Following news that Foppe de Haan and Hans Vonk will head up the Ajax Cape Town Youth Academy, we caught up with the new Head of Youth at the club to discuss how he played a part in getting De Haan the Urban Warriors head coaching job eight years ago.
De Haan and Vonk’s professional relationship kicked-off at Dutch Eredivisie side Heerenveen in 1996, with the former Netherlands U21 head coach luring the goalkeeper to the Abe Lenstra Stadion.
The duo spent eight years together at the club before both leaving to further their respective career’s elsewhere – Vonk joining Ajax Amsterdam for his first of two spells.
Vonk would go on to join Ajax Cape Town for a first of two spells in 2006 (to 2008) before returning to the Mother City in 2009. Having worked under Muhsin Ertuğral for the first few months of his second spell, the Turk left the club to take up an offer abroad.
In search of a new head coach, Vonk spoke to Ajax Cape Town CEO at the time, George Comitis, with shot-stopper calling De Haan for a few possible candidates…only for the now 73-year-old to later request taking up the job himself.
The rest is history…with De Haan seeing out the rest of the campaign before leading Ajax Cape Town to their highest to date finish in the 2010-11 season, the club missing out on a first Absa Premiership title by virtue of goal difference.
Vonk fondly remembers the memorable time in the club’s history:
“It is a very funny story, we speak about October 2009 – Muhsin was the coach at the time, he had an offer from elsewhere and wanted to leave, they couldn’t stop him. So we were like ‘what now?’,” Vonk told ajaxct.co.za
“I told the owners that I know a coach in Holland [Foppe], who knows a lot of coaches and I will give him a call, he will know of a few coaches who fit the criteria and will be good enough to do a job here [at Ajax Cape Town].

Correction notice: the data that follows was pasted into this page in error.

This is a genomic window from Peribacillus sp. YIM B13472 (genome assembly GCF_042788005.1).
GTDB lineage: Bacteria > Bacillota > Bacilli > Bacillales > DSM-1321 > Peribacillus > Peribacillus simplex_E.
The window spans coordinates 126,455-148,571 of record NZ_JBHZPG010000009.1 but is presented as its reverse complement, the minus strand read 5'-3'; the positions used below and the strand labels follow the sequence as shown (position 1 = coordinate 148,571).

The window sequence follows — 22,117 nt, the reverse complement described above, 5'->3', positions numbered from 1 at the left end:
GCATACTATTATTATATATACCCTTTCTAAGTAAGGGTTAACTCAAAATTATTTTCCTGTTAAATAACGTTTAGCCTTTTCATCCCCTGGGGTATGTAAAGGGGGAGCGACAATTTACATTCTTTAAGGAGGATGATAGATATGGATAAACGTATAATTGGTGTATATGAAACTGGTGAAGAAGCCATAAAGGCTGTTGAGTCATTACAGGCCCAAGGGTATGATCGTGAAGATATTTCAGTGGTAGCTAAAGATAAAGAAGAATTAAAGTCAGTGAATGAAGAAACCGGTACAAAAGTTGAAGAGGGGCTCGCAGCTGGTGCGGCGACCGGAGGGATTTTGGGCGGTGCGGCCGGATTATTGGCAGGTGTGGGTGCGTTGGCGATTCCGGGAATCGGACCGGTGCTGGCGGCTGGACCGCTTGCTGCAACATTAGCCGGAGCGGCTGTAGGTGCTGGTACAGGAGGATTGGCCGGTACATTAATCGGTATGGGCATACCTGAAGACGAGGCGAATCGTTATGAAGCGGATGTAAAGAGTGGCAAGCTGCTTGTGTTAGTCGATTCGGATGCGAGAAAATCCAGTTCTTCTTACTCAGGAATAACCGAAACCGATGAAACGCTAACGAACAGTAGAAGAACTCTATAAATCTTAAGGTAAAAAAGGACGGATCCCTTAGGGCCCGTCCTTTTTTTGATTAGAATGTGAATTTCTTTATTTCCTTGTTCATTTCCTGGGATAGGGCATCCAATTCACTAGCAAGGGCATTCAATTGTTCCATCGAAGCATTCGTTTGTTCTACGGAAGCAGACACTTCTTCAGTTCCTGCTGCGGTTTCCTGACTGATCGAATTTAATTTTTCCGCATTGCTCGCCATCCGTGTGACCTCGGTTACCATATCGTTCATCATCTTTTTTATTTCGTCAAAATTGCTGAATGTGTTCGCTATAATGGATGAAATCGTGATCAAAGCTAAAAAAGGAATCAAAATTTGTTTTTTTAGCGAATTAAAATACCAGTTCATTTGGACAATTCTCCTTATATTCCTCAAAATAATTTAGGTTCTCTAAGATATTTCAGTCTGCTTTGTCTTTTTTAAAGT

“So I phoned Foppe and asked him to let me know if he knows of anyone that would be interested in doing the job. After two or three days he called me back and said: ‘You know what Hans, I’d like to do the job – I want it myself’.
“I asked are you willingly to and he said yes, asked if he was fit because at that stage he was 65 years old, and he said ‘yes’. I told him: ‘okay the club invites you, you can stay with me for 10 days, you can come and meet the people this side’ – he agreed.
“He had a discussion with management and he signed a contract with the club, obviously I was delighted because I rate him very highly.
“He started in October/November of that year , but because of the 2010 FIFA World Cup we had a short period of time where we played all our league games and then the cup competitions followed – we got kicked out soon, so we weren’t as successful yet with him, but he could lay a good foundation for the upcoming season.
“So when he started from the onset for the 2010-11 season, we had a very good six week preparation and we played some fantastic football with all the young players coming through the ranks.
“Thulani Serero of course, George Maluleka, Granwald Scott, Brett Evans on the left, Nazeer Allie on the right, Clayton Daniels, Terror Fanteni, Sameehg Doutie, Lebogang Manyama, Thulani Hlatshwayo, Thato Mokeke… we had a fantastic group of players and Foppe implemented a very fluent way of playing.
“We missed out on the championship unfortunately, but I think he made a good name for himself in South Africa. The reason for him being so successful in South Africa is firstly because he understands the game and how to teach players, his fitness awareness and expertise was also something new – not just on the field, but in the gym which made the players much fitter and better.
“Foppe also I think is one of the few coaches from outside South Africa that came here and never complained, he was always looking at the positives and looking at ways to better the players that’s why I think he made such a great impression in South Africa,” Vonk concluded.